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Student Debt in Bankruptcy, Part 2: Federal Loans vs. Private Loans

IvoryTower (1)More than full two-thirds (71%) of all students graduating college in the United States are doing so with some amount of student debt. According to the Consumer Financial Protection Bureau outstanding student loan debt has surpassed $1.2 Trillion. This debt is saddled upon the youngest of people, as they just begin to attempt to enter the workforce.

There is simply no question in my mind that Student Debt is the next bubble that is drowning an entire generation — and often their parents too.  So many of my clients come in drowning in debt, and often one of the key factors causing all of their debt issues, is their inability to pay for college — often ten plus years after they have graduated. That leads to additional debt as the job market doesn’t really allow much in the way of a standard of living for too many recent (and even not so recent) college graduates.  For these young members of the workforce not paying their student loans is simply not an option.  Debt has a way of compounding until it just isn’t possible to draw more credit. In my opinion NO ONE should be forced to choose paying their student loans and putting food on the table or a roof over their heads. But all too many people are forced to do just that. Amazingly there are legal avenues available, such as bankruptcy, to dispose of most types of debt, but generally not student debt.

That, however, was not always the case. Until 1976 all student loans could be discharged in bankruptcy just like any other unsecured obligation. In 1976, Congress, in response to a belief that bankruptcy was being overused to discharge obligations owing to Uncle Sam, amended the Higher Education Act. Under the Amendment, Student Loans could only be discharged after a period of five years elapsed after repayment began, or in cases of “undue hardship”. In 1990, Congress removed the ability for Federal Student Loans to be discharged regardless of how long a person waited, except in cases of undue hardship. Thus, after 1990, a federal student loan that was previously dischargeable once a waiting period passed — similar to the way tax debt is currently dealt with — became virtually impossible to discharge in bankruptcy.

None of this affected private student loans. Private student loans were completely subject to the discharge in bankruptcy up until 9 years ago when Congress passed the Bankruptcy Abuse Prevention Consumer Protection Act 0f 2005 (“BAPCPA”, or as I like to call it the “Consumer Protection Act that did nothing to protect consumers”). BAPCPA swept private student loans into the mix with Federal Student Loans – which as you will recall were originally limited from discharge to protect the federal government. Now, no student loans, including private student loans, can only be discharged under extraordinary circumstances. [I’ll discuss those circumstances in the coming weeks in this series of posts.]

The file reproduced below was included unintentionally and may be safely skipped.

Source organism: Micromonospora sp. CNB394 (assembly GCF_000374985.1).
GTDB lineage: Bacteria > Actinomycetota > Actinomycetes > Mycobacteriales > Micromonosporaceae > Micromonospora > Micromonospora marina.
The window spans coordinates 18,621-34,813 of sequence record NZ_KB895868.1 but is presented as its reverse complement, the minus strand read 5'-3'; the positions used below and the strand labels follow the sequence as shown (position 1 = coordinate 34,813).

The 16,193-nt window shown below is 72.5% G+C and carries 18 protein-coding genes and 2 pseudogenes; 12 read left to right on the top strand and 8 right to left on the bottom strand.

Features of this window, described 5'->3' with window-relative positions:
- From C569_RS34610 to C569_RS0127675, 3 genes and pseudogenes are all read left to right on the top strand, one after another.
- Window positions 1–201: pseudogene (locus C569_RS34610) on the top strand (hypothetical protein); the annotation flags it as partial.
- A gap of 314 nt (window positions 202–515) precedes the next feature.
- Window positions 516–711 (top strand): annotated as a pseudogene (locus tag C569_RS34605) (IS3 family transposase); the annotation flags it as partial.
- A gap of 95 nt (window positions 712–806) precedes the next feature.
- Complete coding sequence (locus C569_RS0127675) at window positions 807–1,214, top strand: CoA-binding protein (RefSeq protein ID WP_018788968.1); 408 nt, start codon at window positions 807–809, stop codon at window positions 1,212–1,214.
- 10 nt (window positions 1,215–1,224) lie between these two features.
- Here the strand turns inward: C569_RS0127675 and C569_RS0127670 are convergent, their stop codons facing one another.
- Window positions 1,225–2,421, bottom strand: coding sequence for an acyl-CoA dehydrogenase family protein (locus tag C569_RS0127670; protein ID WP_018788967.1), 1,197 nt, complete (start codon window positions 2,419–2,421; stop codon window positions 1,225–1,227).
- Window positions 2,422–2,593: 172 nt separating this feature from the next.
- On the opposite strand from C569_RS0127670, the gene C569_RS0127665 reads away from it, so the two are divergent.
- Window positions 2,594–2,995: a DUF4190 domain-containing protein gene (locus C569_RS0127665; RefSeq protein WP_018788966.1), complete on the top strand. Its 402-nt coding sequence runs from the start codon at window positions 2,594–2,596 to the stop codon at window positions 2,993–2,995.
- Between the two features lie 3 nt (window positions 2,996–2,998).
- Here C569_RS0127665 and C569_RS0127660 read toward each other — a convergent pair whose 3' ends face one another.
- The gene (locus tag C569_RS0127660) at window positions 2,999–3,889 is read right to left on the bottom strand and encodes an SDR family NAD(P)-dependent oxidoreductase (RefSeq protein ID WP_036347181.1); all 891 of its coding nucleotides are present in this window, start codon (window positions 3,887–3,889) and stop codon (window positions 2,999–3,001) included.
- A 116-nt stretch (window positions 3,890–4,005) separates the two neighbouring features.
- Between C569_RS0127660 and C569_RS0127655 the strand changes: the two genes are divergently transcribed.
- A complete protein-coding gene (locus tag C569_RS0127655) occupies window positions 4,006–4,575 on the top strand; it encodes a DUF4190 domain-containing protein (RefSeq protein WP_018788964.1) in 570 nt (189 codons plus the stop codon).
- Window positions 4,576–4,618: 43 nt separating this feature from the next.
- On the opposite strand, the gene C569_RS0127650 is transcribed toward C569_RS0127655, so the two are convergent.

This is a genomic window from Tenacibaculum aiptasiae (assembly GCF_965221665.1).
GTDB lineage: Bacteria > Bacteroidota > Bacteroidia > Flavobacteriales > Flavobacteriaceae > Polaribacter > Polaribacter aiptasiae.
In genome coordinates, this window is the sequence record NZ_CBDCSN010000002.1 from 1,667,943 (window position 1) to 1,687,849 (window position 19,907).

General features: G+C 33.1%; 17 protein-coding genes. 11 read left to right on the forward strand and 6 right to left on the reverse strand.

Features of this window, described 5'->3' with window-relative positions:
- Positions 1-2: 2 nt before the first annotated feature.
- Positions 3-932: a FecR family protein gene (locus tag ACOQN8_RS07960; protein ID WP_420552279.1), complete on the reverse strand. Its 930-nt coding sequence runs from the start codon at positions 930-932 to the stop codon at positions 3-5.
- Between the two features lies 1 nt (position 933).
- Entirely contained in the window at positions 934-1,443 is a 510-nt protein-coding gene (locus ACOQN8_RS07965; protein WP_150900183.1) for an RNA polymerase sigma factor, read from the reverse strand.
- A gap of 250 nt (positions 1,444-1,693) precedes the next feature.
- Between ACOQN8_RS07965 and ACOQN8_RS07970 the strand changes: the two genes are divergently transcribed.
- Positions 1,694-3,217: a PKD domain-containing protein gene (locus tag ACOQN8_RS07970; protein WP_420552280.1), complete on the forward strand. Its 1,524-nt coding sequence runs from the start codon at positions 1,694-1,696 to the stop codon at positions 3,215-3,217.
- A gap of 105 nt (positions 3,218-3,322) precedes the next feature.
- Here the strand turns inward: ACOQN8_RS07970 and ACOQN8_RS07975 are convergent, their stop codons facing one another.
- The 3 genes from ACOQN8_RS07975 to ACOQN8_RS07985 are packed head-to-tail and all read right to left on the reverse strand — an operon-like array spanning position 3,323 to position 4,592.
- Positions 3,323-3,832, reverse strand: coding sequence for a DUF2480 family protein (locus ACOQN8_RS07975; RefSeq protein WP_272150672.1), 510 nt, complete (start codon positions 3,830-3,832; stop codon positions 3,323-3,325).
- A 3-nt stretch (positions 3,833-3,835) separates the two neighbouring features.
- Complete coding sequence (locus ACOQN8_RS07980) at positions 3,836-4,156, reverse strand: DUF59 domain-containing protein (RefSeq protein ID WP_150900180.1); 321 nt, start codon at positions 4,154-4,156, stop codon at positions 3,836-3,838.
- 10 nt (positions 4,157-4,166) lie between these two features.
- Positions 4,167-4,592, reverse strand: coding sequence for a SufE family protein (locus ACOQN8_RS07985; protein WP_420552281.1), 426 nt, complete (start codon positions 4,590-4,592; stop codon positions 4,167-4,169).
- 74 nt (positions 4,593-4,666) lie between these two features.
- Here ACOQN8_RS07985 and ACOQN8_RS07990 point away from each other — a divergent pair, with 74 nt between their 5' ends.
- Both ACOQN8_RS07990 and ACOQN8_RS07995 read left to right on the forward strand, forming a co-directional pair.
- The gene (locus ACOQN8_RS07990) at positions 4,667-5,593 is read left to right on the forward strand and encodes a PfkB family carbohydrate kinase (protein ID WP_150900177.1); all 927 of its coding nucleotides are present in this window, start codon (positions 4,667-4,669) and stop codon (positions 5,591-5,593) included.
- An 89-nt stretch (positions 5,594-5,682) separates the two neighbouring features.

Federal Student loans are also NOT subject to ANY statute of limitations. I once had a prospective client come in to see me who had forgotten about a student loan from the mid-1970’s. The lender had also seemingly forgotten about her for about 30 years. Her original debt had more than quadrupled due to interest in that time. She could simply not wrap her mind around the idea that the debt was not going anywhere, that she had no choice but to work with the creditor that had simply fallen asleep at the switch for over 30 years.

Had the debt been owed to a private student lender, things would have been different. State statute of limitations on contracts DO APPLY to private student loans. In Massachusetts, that means that after six years of failing to pay your student loan, assuming the lender has not initiated a lawsuit, the debt is simply gone. While this would be solace to my client whose lender woke up after 30 years, the reality is that private student loan lenders can be quite aggressive in seeking to collect on their debts, and the interest rates can be significantly higher than with government back student loans.

While we are typically unable to discharge either private or federal student loans in a Chapter 7 bankruptcy, there are sometimes things we can do to at least make the crisis of a student loan in collection more workable, particularly in Chapter 13. If you or someone you care about is struggling with debt related to college loans or other debt, contact an experienced bankruptcy lawyer today. Call the Law Offices of James Wingfield at 508-797-0200, visit the contact page on our website or fill out the form below to schedule a consultation today.

For more on Student Loans in Bankruptcy, see Part 1 of this series.

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    The Law Offices of James Wingfield is proud to be a debt relief agency. We help the individuals, families and small businesses of the Worcester area file for bankruptcy relief under the United States Bankruptcy Code. The Law Offices of James Wingfield serves Central and Western Massachusetts clients in Worcester County, Hampden County, Hampshire County and Middlesex County including Worcester, Shrewsbury, Springfield, Westborough, Southborough, Framingham, Northampton, Natick, Amherst, Fitchburg, Leomister, Douglas, Uxbridge, Gardner, Belchertown, Holyoke, Wilbraham and Chicopee. The information contained and obtained in this website does not, nor is it intended to be, legal advice. Contacting us, be it through this website, via email of by telephone does not create an attorney-client relationship. An attorney-client relationship is only created upon execution of an engagement agreement or fee agreement.